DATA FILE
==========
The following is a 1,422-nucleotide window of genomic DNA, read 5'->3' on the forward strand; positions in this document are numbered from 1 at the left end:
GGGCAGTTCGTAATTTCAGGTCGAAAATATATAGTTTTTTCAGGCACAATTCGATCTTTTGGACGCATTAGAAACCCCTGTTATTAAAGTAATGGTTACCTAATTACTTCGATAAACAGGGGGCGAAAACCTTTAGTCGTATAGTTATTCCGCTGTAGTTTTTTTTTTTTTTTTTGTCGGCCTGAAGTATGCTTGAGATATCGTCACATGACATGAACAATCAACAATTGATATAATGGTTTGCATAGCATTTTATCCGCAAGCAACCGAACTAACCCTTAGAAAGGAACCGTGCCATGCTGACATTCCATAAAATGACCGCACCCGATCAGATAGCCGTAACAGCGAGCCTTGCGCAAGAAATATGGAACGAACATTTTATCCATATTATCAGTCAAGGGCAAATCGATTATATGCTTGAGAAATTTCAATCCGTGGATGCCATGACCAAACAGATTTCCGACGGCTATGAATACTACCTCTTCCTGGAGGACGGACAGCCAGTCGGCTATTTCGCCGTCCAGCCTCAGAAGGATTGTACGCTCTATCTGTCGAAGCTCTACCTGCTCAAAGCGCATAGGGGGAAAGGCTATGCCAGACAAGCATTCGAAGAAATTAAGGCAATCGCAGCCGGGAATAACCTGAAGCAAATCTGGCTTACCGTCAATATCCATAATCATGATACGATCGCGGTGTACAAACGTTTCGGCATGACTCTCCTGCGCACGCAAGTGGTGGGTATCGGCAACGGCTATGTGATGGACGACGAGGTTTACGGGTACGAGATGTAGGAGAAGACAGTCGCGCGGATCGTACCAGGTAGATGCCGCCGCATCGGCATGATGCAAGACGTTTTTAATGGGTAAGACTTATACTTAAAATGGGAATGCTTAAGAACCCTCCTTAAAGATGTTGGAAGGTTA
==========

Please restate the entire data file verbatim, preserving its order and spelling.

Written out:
The following is a 1,422-nucleotide window of genomic DNA, read 5'->3' on the forward strand; positions in this document are numbered from 1 at the left end:
GGGCAGTTCGTAATTTCAGGTCGAAAATATATAGTTTTTTCAGGCACAATTCGATCTTTTGGACGCATTAGAAACCCCTGTTATTAAAGTAATGGTTACCTAATTACTTCGATAAACAGGGGGCGAAAACCTTTAGTCGTATAGTTATTCCGCTGTAGTTTTTTTTTTTTTTTTTGTCGGCCTGAAGTATGCTTGAGATATCGTCACATGACATGAACAATCAACAATTGATATAATGGTTTGCATAGCATTTTATCCGCAAGCAACCGAACTAACCCTTAGAAAGGAACCGTGCCATGCTGACATTCCATAAAATGACCGCACCCGATCAGATAGCCGTAACAGCGAGCCTTGCGCAAGAAATATGGAACGAACATTTTATCCATATTATCAGTCAAGGGCAAATCGATTATATGCTTGAGAAATTTCAATCCGTGGATGCCATGACCAAACAGATTTCCGACGGCTATGAATACTACCTCTTCCTGGAGGACGGACAGCCAGTCGGCTATTTCGCCGTCCAGCCTCAGAAGGATTGTACGCTCTATCTGTCGAAGCTCTACCTGCTCAAAGCGCATAGGGGGAAAGGCTATGCCAGACAAGCATTCGAAGAAATTAAGGCAATCGCAGCCGGGAATAACCTGAAGCAAATCTGGCTTACCGTCAATATCCATAATCATGATACGATCGCGGTGTACAAACGTTTCGGCATGACTCTCCTGCGCACGCAAGTGGTGGGTATCGGCAACGGCTATGTGATGGACGACGAGGTTTACGGGTACGAGATGTAGGAGAAGACAGTCGCGCGGATCGTACCAGGTAGATGCCGCCGCATCGGCATGATGCAAGACGTTTTTAATGGGTAAGACTTATACTTAAAATGGGAATGCTTAAGAACCCTCCTTAAAGATGTTGGAAGGTTA